- The family of imprisoned Egyptian-British activist Alaa Abd el-Fattah announced on Tuesday that he wrote a letter to them stating that he had broken his months-long hunger strike despite not being released.
- His sister Mona Seif has shared this letter — the second received by his family in two days — in which el-Fattah affirmed that he would explain everything to his family in their monthly visit to the Wadi el-Natrun on Thursday.
- The activist, who turns 41 on Friday, also expressed his desire to celebrate his birthday with his family and cellmates and asked his family to "bring a cake."
- This comes days after his family was told by Egyptian authorities that el-Fattah had "undergone a medical intervention" and his lawyer was barred from visiting him — prompting fears that he was being force-fed or placed on intravenous drips against his will.
- El-Fattah, who was a key figure in Egypt's 2011 revolution has been imprisoned for much of the time since. He started a partial hunger strike in April to protest his detention conditions consuming only 100 calories a day.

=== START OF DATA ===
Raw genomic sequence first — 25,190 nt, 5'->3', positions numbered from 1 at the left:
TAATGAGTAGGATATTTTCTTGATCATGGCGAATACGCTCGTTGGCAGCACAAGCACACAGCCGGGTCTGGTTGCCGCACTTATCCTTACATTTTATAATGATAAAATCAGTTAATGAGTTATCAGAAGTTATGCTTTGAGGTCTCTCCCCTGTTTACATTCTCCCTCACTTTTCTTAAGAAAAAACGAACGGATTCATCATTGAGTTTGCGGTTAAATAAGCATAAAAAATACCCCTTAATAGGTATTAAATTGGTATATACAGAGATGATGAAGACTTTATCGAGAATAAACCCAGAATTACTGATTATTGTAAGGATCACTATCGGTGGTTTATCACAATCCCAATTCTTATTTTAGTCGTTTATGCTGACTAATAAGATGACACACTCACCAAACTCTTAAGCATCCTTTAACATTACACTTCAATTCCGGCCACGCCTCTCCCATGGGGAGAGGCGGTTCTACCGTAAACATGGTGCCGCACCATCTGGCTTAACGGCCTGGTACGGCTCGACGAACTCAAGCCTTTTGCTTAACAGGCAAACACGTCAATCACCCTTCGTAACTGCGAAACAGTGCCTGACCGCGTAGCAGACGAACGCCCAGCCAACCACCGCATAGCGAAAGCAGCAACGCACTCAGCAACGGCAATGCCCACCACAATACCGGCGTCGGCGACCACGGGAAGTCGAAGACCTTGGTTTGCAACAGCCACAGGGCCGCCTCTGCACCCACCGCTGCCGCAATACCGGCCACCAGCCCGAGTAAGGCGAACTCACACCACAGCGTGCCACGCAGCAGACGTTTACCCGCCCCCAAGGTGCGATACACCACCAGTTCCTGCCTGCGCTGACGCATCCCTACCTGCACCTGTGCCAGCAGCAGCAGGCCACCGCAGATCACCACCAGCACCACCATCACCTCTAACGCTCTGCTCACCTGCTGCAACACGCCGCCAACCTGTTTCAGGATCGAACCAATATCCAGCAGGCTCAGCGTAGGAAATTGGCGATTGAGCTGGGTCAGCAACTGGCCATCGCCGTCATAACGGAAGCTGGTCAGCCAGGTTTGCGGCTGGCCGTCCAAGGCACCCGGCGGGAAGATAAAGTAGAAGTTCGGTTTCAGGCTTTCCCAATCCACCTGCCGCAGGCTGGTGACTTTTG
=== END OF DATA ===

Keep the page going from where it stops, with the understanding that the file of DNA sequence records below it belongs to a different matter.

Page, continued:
- Earlier this month, he ramped up his hunger strike and stopped drinking water as world leaders convened in Egypt for the COP27 climate forum.
- Narrative A, as provided by Al Jazeera. This is a political persecution of a man who exercised his basic right to free speech and advocated for social reform. As a result, his life is now in great danger. Egyptian authorities need to release him immediately and ensure he receives medical attention.
- Narrative B, as provided by Egypt Today. The UN and other countries must stop meddling in Egypt's internal affairs based on false information about this case. The findings against El-Fattah have been made in line with Egypt's laws — the due process must continue.